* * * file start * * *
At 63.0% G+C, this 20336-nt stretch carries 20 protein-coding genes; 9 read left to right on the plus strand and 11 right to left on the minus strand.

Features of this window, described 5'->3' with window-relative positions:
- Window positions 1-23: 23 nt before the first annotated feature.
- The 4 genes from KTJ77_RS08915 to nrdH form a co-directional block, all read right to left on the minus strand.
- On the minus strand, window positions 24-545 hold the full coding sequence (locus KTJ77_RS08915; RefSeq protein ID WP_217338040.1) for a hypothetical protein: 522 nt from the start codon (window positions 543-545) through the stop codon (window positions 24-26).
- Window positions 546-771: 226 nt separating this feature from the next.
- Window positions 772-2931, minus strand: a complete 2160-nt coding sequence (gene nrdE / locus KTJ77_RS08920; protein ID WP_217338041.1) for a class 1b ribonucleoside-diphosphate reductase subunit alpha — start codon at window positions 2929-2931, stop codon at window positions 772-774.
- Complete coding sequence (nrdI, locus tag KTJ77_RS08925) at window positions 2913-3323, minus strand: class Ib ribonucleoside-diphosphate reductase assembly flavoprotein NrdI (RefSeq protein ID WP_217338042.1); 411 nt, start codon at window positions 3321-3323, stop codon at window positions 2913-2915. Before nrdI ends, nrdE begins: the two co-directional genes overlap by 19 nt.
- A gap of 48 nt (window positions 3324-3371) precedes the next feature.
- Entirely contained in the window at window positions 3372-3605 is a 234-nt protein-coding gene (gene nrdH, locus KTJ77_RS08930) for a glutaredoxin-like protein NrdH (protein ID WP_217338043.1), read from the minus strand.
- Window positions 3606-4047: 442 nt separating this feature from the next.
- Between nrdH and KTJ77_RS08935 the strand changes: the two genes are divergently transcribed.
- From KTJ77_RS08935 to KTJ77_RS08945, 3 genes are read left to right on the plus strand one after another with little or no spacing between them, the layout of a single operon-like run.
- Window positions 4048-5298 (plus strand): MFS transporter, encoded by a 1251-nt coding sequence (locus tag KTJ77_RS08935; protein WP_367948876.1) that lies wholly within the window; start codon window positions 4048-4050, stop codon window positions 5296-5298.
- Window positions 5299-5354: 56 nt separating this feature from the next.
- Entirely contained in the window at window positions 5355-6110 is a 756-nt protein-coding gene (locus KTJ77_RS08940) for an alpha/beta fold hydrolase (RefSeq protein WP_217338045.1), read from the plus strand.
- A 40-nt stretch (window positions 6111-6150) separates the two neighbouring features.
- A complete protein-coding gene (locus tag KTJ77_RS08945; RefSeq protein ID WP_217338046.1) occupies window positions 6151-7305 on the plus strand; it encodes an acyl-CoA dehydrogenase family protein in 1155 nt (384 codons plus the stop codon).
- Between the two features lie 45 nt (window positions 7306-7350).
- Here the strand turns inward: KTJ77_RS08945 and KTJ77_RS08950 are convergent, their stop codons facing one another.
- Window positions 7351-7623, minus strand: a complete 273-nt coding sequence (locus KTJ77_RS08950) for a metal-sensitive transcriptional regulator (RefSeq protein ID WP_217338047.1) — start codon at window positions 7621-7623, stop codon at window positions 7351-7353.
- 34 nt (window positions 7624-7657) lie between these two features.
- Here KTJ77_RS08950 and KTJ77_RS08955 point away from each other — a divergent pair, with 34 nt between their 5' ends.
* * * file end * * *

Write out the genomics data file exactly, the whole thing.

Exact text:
At 63.0% G+C, this 20336-nt stretch carries 20 protein-coding genes; 9 read left to right on the plus strand and 11 right to left on the minus strand.

Features of this window, described 5'->3' with window-relative positions:
- Window positions 1-23: 23 nt before the first annotated feature.
- The 4 genes from KTJ77_RS08915 to nrdH form a co-directional block, all read right to left on the minus strand.
- On the minus strand, window positions 24-545 hold the full coding sequence (locus KTJ77_RS08915; RefSeq protein ID WP_217338040.1) for a hypothetical protein: 522 nt from the start codon (window positions 543-545) through the stop codon (window positions 24-26).
- Window positions 546-771: 226 nt separating this feature from the next.
- Window positions 772-2931, minus strand: a complete 2160-nt coding sequence (gene nrdE / locus KTJ77_RS08920; protein ID WP_217338041.1) for a class 1b ribonucleoside-diphosphate reductase subunit alpha — start codon at window positions 2929-2931, stop codon at window positions 772-774.
- Complete coding sequence (nrdI, locus tag KTJ77_RS08925) at window positions 2913-3323, minus strand: class Ib ribonucleoside-diphosphate reductase assembly flavoprotein NrdI (RefSeq protein ID WP_217338042.1); 411 nt, start codon at window positions 3321-3323, stop codon at window positions 2913-2915. Before nrdI ends, nrdE begins: the two co-directional genes overlap by 19 nt.
- A gap of 48 nt (window positions 3324-3371) precedes the next feature.
- Entirely contained in the window at window positions 3372-3605 is a 234-nt protein-coding gene (gene nrdH, locus KTJ77_RS08930) for a glutaredoxin-like protein NrdH (protein ID WP_217338043.1), read from the minus strand.
- Window positions 3606-4047: 442 nt separating this feature from the next.
- Between nrdH and KTJ77_RS08935 the strand changes: the two genes are divergently transcribed.
- From KTJ77_RS08935 to KTJ77_RS08945, 3 genes are read left to right on the plus strand one after another with little or no spacing between them, the layout of a single operon-like run.
- Window positions 4048-5298 (plus strand): MFS transporter, encoded by a 1251-nt coding sequence (locus tag KTJ77_RS08935; protein WP_367948876.1) that lies wholly within the window; start codon window positions 4048-4050, stop codon window positions 5296-5298.
- Window positions 5299-5354: 56 nt separating this feature from the next.
- Entirely contained in the window at window positions 5355-6110 is a 756-nt protein-coding gene (locus KTJ77_RS08940) for an alpha/beta fold hydrolase (RefSeq protein WP_217338045.1), read from the plus strand.
- A 40-nt stretch (window positions 6111-6150) separates the two neighbouring features.
- A complete protein-coding gene (locus tag KTJ77_RS08945; RefSeq protein ID WP_217338046.1) occupies window positions 6151-7305 on the plus strand; it encodes an acyl-CoA dehydrogenase family protein in 1155 nt (384 codons plus the stop codon).
- Between the two features lie 45 nt (window positions 7306-7350).
- Here the strand turns inward: KTJ77_RS08945 and KTJ77_RS08950 are convergent, their stop codons facing one another.
- Window positions 7351-7623, minus strand: a complete 273-nt coding sequence (locus KTJ77_RS08950) for a metal-sensitive transcriptional regulator (RefSeq protein ID WP_217338047.1) — start codon at window positions 7621-7623, stop codon at window positions 7351-7353.
- 34 nt (window positions 7624-7657) lie between these two features.
- Here KTJ77_RS08950 and KTJ77_RS08955 point away from each other — a divergent pair, with 34 nt between their 5' ends.